Scoring & Scoring of Int. 8-Metre Trophies

8mR World Cup

After the war, the available money was spent on rebuilding Europe and the heavy 8-Metres became a terrifically expensive boat to build. A new generation boats, much lighter and with proportionally less sail area emerged. Somehow the Eights survived, no new boats were built but the old ones proved to be great for club racing. In Scotland a large fleet was actively raced on the Clyde and of course the Scandinavians, French and the Lake Ontario fleets remained active racing, although most of them ran on a shoe string budget. Eugene van Voorhis was the first to build a new 8-Metre in 1967, the awe inspiring Iroquois designed by Olin Stephens. She was to race for the Canada's Cup but due to a change of rules she never did. The result was that Eugene decided to sell one of his other 8-Metres, Iskareen, and shipped her to Scotland. This would be one of the most significant turning points in the history of our class. The story goes that one night at the Royal Northern Yacht Club, Eugene challenged the Scots for a race, not just a boat race but a battle between the old and the new world. Supported by a generous flow of whiskey the race was to be the 8-Metre World Cup, no-one expected it to be more than tremendous fun but as it happened it is now our oldest trophy in modern times.

The trophy was to be a challenge cup and raced for, if possible once a year with a minimum of 3 nations competing. And so it happened that in 1970 a group of 8-Metres gathered on the Clyde to race for a trophy which was to become a new tradition in the class. Scotland gave Eugene a special welcome. Leaning against a furious gale and torrential rain, Eugene walked across the lawn of the Royal Northern assuming all would stay inside. He was greeted by his hosts with "Fine day for a boat race Gene". Shortly after six boats crossed the line; Silja, Christina (ex and now again Ilderim), Iskareen, Severn, Turid (ex Froya) and If. In great friendship the boats were raced hard with the Johan Anker designed Silja, owned by the Scotsman Dr. Weir, winning the first World Cup and Eugene van Voorhis making a close second.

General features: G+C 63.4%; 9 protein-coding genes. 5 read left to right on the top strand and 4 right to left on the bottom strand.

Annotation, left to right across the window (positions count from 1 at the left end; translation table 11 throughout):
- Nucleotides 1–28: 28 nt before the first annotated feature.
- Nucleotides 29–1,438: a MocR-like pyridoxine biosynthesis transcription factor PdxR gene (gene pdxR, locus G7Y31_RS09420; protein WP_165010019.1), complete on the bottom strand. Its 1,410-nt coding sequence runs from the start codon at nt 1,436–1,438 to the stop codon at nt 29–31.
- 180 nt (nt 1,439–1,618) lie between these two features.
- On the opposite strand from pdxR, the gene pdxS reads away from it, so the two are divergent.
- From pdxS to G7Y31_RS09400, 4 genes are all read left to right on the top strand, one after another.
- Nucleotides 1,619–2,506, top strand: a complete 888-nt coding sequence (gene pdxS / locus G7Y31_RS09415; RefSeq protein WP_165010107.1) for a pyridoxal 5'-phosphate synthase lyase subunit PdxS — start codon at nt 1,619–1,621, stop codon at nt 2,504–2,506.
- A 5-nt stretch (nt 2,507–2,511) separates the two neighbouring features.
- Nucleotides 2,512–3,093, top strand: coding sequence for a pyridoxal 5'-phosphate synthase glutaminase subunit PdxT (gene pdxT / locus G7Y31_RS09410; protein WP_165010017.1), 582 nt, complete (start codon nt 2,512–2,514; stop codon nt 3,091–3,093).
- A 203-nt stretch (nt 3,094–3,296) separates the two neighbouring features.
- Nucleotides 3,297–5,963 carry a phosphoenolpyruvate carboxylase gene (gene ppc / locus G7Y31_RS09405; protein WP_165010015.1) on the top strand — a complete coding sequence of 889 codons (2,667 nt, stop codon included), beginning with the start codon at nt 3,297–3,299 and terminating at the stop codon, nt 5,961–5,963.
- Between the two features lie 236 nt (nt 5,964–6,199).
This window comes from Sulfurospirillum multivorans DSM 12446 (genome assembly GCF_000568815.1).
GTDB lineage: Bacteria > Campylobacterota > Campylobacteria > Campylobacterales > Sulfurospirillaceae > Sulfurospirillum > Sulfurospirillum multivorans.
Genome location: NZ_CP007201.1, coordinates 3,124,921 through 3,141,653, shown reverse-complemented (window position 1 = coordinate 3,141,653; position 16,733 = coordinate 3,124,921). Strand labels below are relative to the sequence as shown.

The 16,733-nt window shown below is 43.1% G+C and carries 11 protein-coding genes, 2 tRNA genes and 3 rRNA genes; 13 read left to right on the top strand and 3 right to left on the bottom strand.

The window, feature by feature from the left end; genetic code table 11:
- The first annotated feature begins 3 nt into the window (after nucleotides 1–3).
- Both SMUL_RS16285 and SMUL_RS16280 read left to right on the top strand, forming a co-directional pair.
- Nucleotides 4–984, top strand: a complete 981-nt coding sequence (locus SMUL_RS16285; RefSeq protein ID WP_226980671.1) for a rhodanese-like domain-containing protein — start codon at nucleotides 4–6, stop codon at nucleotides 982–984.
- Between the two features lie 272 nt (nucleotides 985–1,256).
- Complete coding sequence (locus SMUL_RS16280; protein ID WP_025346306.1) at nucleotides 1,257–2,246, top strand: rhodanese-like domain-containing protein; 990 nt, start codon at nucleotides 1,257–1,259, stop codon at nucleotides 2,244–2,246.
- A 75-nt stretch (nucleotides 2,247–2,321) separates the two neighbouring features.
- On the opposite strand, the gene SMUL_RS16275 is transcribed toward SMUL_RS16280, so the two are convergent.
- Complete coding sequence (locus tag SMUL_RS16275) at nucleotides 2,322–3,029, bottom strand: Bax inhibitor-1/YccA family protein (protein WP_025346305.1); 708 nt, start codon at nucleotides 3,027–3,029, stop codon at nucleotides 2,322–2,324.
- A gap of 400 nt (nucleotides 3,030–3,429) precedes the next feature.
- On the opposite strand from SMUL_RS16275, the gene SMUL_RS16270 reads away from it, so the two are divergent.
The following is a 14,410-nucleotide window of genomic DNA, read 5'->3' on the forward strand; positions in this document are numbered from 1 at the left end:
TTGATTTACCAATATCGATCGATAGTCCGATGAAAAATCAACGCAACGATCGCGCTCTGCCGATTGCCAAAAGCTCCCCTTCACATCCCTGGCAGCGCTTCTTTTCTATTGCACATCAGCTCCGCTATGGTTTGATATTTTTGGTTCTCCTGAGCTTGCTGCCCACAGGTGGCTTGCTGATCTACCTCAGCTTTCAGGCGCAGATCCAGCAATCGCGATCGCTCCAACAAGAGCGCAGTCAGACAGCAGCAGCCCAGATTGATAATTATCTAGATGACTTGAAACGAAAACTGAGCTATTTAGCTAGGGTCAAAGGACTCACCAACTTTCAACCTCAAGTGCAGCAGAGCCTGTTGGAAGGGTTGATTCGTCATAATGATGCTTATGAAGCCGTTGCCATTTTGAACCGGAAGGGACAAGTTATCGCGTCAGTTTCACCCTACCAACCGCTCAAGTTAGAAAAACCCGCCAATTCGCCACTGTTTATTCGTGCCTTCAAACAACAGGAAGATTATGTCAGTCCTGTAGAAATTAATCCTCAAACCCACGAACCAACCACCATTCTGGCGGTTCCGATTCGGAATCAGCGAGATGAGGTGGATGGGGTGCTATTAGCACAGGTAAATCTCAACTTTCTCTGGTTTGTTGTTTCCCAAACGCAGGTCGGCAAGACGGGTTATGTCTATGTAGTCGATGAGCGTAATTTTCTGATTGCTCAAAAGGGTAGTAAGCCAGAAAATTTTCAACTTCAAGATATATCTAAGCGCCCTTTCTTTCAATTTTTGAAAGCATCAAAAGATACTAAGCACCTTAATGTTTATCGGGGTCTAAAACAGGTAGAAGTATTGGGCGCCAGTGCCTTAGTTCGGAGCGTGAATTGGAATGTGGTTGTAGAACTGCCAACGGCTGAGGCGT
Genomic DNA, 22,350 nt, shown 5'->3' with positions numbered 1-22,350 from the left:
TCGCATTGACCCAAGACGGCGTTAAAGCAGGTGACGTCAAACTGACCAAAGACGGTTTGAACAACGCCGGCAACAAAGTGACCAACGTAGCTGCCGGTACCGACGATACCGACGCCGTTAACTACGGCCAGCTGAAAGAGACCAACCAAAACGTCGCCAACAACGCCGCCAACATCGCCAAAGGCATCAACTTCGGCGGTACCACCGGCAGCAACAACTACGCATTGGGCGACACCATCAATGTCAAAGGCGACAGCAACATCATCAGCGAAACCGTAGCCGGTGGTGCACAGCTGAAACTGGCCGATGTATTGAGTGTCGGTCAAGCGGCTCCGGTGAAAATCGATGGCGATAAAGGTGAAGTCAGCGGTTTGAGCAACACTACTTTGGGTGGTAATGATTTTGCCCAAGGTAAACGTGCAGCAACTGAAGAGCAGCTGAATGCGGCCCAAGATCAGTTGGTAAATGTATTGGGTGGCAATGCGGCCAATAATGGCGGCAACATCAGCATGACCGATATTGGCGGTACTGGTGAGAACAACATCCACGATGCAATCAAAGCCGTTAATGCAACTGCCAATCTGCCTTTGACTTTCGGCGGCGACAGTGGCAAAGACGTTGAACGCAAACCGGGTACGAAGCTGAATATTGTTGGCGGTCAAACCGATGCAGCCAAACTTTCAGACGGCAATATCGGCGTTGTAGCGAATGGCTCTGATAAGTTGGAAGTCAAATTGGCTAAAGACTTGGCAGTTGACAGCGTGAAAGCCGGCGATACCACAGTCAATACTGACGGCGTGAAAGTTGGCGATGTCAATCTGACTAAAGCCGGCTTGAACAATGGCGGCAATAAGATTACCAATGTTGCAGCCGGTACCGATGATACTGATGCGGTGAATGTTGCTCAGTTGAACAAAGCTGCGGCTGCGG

8mR World Cup deed of gift

The Neptune Trophy

The Neptune trophy was presented to the Royal Northern Yacht Club on the 21st of June 1890 by James Coats jun. as a trophy for the large handicap yachts during Clyde Week. The heavily embossed sterling silver trophy was first engraved "Royal Northern Yacht Club Corinthian Regatta 21 June 1890" and won by "May" owned by W.J. Chrystal. After World War II the trophy was known as the 8-Metre Points Trophy, raced for at the Royal Northern Regatta during Clyde Week.

Rules of the Neptune Trophy

Deed of Gift - Neptune Trophy

Generations Cup

The GENERATION CUP will be awarded to the yacht with the best overall score based on the high point system in the respective classes Modern, Sira, Neptune or First rule.

Deed of Gift - Generation Cup

Coppa d'Italia

Prize for the best performing European 8mR

The Coppa d' Italia is an Italian national treasure, and was made in 1898. The Coppa d' Italia is owned by Yachtclub Italiano was donated to the 8mR class in 1908 by His Majesty King Umberto of Italy.
All yachts with a valid measurement certificate are elligible for this cup. 


The Sira Cup

Since 1983, every year the classic International Eight Metre yachts race for what is by far the most prestigious Trophy in their class. Very few in the class know the
story and the deed of gift of the Sira Cup. With the help of Ralph Reimann I have gathered the available information. I hope that we will be able to continue to race for decades to come in the true spirit of our wonderful Eight Metre Class in and at all time the SIRA Cup will be granted to the winning yacht respecting the wishes of the late King of Norway Olav V and the late Erik Anker, son of the great Norwegian yacht designer Johan Anker.

Sira Cup - Rules & History

Sira cup rules version 5.3


Canada's Cup